“Most of what we do is subdivisions, but we do install for small builders and individual systems along with some light commercial,” Steve says.

Most of the subdivision work is individual systems, but they have done some community systems that collect wastewater from a group of homes and send it to a private treatment plant serving all the homes. There will always be more individual subdivision lots to work on, but community systems have become increasingly popular during the past five years, Steve says. Developers are starting to realize a central plant is more economical is some situations. The largest community system in the company’s portfolio was 68 homes. Other subdivision jobs, with one system per home, have ranged up to 150 homes.

Conventional septic systems are still common, but Steve says the number of ATUs will also increase in the future. New state and local regulations are driving this, in particular the rules to protect the waters of Chesapeake Bay. What is used in any given installation is, of course, up the engineer, but in this part of Virginia, Microfast units from Bio-Microbics and EcoPod systems from Delta Environmental are most common.

The work keeps three installation crews busy every day.


The onsite work follows a rich family history working construction.

“My grandfather built beautiful homes in Pittsburgh during the 1930s — old brick and stone with steel casement windows. In the attic were oak floors that my father stained and finished,” Walt says. Building was not for Walt — at least not at first. For a decade he worked at the Central Intelligence Agency. He met Lorraine there and they fell in love.

“And after 10 years of shaving and putting on a tie every day, I came to my wife and said ‘I would like to build houses like my grandfather and my father did,’ and like Ruth and Naomi in the Bible, she said wherever I go, she’ll go,” Walt says.

As they had the first of eight children, (seven of whom are still living) they broke into the building business. Over the past 30 years, the company developed its specialty in excavation and onsite work. The McKims made the change from above-ground construction to counter the boom-and-bust cycles of the building business.

“We lost out in the ’70s, and then we started again in the ’80s. We got stuck when interest went to 21 percent — and nobody was buying houses at 21 percent when carpenters were making $6 and $7 an hour. So then we got into full-time excavation and septics and repairs, and that’s where we stayed. In the meantime, we’ve seen a lot of companies in the homebuilding business come and go,” he says.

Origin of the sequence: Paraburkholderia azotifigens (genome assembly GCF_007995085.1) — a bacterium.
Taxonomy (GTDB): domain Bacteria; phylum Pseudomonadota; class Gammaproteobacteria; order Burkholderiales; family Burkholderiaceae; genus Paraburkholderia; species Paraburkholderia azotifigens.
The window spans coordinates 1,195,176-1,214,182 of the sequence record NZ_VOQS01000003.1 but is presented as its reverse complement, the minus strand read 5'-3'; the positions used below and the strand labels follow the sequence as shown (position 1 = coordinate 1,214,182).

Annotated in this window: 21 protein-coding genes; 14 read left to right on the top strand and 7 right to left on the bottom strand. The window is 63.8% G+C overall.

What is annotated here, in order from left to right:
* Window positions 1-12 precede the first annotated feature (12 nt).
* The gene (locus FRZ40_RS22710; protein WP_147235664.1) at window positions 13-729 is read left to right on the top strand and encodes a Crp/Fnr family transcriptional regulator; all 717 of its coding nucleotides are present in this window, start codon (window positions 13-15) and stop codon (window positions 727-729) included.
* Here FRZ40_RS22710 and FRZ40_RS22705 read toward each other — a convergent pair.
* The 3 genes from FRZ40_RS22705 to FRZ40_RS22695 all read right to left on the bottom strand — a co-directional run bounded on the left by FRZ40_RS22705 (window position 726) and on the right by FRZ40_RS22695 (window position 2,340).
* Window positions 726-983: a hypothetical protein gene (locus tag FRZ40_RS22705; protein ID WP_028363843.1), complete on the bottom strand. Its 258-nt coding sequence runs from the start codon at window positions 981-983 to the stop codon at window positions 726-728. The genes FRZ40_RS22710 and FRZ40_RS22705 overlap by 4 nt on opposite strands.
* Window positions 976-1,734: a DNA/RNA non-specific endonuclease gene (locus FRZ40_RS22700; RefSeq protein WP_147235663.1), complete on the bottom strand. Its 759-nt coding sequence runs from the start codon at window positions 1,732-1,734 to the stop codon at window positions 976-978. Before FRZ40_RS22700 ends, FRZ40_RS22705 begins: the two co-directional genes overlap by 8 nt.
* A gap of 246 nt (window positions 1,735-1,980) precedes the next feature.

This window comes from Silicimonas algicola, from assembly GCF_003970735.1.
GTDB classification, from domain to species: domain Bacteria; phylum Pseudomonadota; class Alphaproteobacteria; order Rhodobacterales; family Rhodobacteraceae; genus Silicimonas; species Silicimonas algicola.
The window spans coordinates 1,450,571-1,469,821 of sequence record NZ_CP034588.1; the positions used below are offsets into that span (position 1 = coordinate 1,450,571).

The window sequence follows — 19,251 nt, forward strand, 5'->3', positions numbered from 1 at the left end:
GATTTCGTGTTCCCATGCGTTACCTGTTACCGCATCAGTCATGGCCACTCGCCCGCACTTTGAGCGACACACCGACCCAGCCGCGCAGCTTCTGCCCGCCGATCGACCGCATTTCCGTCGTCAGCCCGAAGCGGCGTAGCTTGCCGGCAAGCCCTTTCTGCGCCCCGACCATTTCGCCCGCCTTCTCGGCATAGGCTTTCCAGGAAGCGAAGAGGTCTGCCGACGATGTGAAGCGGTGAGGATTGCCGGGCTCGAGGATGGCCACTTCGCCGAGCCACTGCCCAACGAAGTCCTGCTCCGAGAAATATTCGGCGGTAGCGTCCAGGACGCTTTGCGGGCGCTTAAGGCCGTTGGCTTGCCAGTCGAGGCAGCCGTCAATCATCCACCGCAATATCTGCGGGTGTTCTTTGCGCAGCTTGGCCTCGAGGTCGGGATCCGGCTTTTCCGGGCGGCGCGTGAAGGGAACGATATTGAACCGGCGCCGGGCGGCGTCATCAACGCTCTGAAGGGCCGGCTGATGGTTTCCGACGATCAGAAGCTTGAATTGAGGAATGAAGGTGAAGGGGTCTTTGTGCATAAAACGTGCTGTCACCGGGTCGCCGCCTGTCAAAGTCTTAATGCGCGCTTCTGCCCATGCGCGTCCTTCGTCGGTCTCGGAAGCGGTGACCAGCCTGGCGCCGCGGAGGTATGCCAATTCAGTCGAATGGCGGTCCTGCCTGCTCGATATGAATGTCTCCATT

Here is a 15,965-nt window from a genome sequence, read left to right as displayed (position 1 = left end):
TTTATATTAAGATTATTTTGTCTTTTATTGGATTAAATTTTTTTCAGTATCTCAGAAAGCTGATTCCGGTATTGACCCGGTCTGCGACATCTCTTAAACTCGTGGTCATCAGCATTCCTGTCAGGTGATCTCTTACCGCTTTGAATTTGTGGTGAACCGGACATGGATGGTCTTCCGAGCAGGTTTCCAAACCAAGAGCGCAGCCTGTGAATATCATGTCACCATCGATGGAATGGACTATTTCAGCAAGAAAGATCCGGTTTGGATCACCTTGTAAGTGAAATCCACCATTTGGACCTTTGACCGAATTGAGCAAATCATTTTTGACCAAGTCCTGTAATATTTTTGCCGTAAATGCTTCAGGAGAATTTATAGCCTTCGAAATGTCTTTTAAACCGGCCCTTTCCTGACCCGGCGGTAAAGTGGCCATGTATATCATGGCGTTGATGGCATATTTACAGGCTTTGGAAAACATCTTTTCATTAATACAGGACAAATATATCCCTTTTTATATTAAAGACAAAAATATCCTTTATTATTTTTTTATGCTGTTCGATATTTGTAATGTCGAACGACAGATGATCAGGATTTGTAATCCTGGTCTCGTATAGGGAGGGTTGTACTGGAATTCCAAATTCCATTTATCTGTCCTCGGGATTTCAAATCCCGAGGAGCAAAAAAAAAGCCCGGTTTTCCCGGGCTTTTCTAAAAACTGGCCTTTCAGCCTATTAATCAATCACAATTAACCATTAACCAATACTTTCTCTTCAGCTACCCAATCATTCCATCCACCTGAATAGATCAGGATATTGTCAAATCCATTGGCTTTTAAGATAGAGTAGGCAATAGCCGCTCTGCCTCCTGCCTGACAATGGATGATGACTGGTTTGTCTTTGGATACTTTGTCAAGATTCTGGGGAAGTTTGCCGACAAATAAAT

When their children became involved and decided to stay with the business, they expanded to excavating for large builders constructing hundreds of homes a year in northern Virginia and West Virginia.

The company’s excellent reputation attracts that business and keeps it, Walt says. And no small part of that is thanks to his children, he says.

Before coming to work for her parents, Michelle, the McKim’s oldest child, started her own dump truck business. The economy knocked that out from under her, but she knew that semis run all the time. With her parents’ help she bought a truck with a sleeper cab, found a broker to get her work, and went on the road for six years. She left every Monday, came home on Friday, and in between ranged across the eastern U.S., as far north as Vermont, south to Key West, Florida, and as far west as Texas.

“There are days I miss it. I enjoyed driving, but I enjoy working for my parents. But I haven’t listened to a radio since I came to work. In the truck the first thing I did in the morning was turn on the radio, and the last thing I did at night was turn it off,” she says.

Steve is the youngest.

“I always worked for Dad. I had a couple of jobs after high school, but I also worked for him,” he says.


A diverse company needs a large selection of equipment. McKim maintains:

  • Eight loaders, a mix of Cat 953s and 963s
  • Four Cat backhoes, two 416s and two 420s
  • Four Cat D3 bulldozers
  • Two Cat mini-excavators, one 303 and one 303.5
  • Eight Takeuchi skid-steers, six TL130s and two TL230s
  • A Cat 320 trackhoe
  • Two 2009 Kenworth vacuum trucks with 3,800-gallon aluminum tanks
  • A 1998 Freightliner vacuum truck with a 3,000-gallon steel tank and a Presvac PV750 system

Dump trucks are equipped with Reading boxes, and two lowboy trailers were built by Talbert Manufacturing Inc. Service trucks are from Ford or Chevy.